Recent News
June 18, 2019
Boston Classical Review

American jazz was a revelation for Darius Milhaud. After witnessing pianists Willie “The Lion” Smith and James P. Johnson in Harlem nightclubs, he planned to incorporate its syncopations and sensuous harmonies into a chamber work.

What followed was La Création du Monde, a ballet that premiered in Paris in 1923. Popular today as a stand-alone piece, the work seemed to capture the spirit of the Roaring Twenties, the unifying theme of the Rockport Chamber Music Festival’s opening concert at the Shalin Liu Performance Center Friday night.

When heard in the composer’s piano quintet arrangement, as it was Friday night, the score casts just as much of an eye towards the past. Jazz riffs spin out from a tightly woven fugue, and the outer movements flow in smooth, high-minded strains that recall some of Bach’s chorale settings.

Played by pianist Stephen Prutsman and the Parker String Quartet, La Création du Monde took on a lush, romantic quality that linked contemporary jazz elements to Classical tradition. The quartet brought Brahmsian weight to the Prelude and Finale, the musicians shaping their phrases with subtle rubato. The Romance went with a Gershwinesque sweep as Prutsman sprinkled the texture with bluesy harmonies. Only in the Fugue and Scherzo did the players navigate Milhaud’s cross rhythms and brash dissonances with the vitality of a Dixieland band.

A similar mix of old and new marks Ravel’s Violin Sonata. Known particularly for its “Blues” movement, Ravel’s score recasts jazz elements through serene, impressionistic textures.

In the hands of Prutsman and young Canadian violinist Blake Pouliot, Ravel’s “Blues” flowed with the freedom of a popular jazz standard. Pouliot’s silvery tone carried weight even in the softest passages of the music, as he floated his melodies with the grace of a blues singer. Prutsman was a more delicate presence at the keyboard, though the duo brought surging intensity to the movement’s closing measures.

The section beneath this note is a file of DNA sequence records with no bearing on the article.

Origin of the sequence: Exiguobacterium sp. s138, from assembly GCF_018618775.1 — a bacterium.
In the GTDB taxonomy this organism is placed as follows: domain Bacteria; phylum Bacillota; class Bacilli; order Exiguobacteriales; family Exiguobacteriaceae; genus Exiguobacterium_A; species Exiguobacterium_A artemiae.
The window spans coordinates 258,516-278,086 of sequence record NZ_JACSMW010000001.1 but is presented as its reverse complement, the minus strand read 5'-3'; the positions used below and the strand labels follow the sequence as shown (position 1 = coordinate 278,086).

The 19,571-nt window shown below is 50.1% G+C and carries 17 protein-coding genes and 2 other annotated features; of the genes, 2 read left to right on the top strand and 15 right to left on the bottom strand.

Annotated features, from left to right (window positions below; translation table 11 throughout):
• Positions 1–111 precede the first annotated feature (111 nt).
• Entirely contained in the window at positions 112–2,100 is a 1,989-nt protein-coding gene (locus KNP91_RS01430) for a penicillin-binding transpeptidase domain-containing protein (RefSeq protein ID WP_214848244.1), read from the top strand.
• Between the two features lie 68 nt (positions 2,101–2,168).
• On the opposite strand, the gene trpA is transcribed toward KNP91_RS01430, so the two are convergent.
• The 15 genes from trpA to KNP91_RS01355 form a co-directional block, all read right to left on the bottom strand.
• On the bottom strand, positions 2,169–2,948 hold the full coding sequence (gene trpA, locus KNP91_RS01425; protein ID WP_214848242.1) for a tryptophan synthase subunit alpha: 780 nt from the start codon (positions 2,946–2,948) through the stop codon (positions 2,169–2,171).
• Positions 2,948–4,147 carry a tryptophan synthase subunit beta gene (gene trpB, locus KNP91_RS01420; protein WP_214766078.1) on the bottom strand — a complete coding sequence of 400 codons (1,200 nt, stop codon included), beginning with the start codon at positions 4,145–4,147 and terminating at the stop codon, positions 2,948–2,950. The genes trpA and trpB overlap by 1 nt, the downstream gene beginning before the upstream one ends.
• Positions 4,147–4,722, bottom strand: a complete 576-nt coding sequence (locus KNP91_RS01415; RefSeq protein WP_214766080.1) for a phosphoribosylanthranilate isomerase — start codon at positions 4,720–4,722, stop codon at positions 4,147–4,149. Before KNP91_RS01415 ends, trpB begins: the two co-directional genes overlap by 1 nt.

Though not inspired by jazz per se, the rest of Ravel’s sonata took on a similar zest. In the first movement, Pouliot sculpted each phrase precisely to bring out the colors of Prutsman’s supple harmonies. In the finale, the duo tore through the driving figures with apt gypsy fire to bring the work to a rousing conclusion.

The second half of Friday’s program featured Prutsman’s original score to College, a classic Buster Keaton film from 1927. Keaton stars as Ronald, a nerdy valedictorian who follows his beloved Mary to Clayton College, where he attempts to win her hand by trying—and failing—at various sports.

Prutsman scored the film with piano, string quartet, and various noisemakers, including drum set, toy saxophone and trumpet, and slide whistle. Thoroughly tuneful, the music captures all the action onscreen. The composer underscored the sweeping string melodies with stride piano figures, and in other places ragtime and boogie-woogie blues accompany Keaton’s physical feats.

Quotations of Pomp and Circumstance, a scratchy rendition of Chopin’s Funeral March, and the Chariots of Fire Title Theme add humorous touches as Ronald graduates from high school, gets in trouble with the Dean, and runs to Mary to save the day. Through it all, Prutsman and the Vera String Quartet told Ronald’s story with playing of conviction.

Rounding out the program was a selection of jazz standards from the 1920s. Soprano Cristina Zavalloni, wearing shiny dress complete with flapper-style headband, transformed this mini recital into a theatrical experience.

After tripping on purpose, Keaton style, when she came on stage, Zavalloni performed each selection with the coy, humorous charm of a flighty and flirtatious lounge singer. Fats Waller’s “Ain’t Misbehavin’” was even performed as a mock cell phone call to her husband.

Zavalloni possesses a colorful and dexterous voice with a ringing vibrato that recalls Édith Piaf. Singing with smoky tone, she delivered Jimmy Hanley’s “Second Hand Rose” with a comical twist befitting an opera buffa role.

Hoagy Carmichael’s “Stardust” was meltingly lyrical as Prutsman supported her with gentle, free-flowing accompaniment. Though jazz had a transformative effect on classical music of the era, Zavalloni and Prutsman reminded listeners that there is nothing quite like the genuine article.

The Rockport Chamber Music Festival continues with the Parker Quartet, clarinetist Anthony McGill, violist Barry Shiffman, and cellist Ani Aznavoorian in music by Mozart and Brahms 7:30 p.m. Saturday at the Shalin Liu Performance Center. rockportmusic.org; 978-546-7391

Related Link
Back to List
Back to Top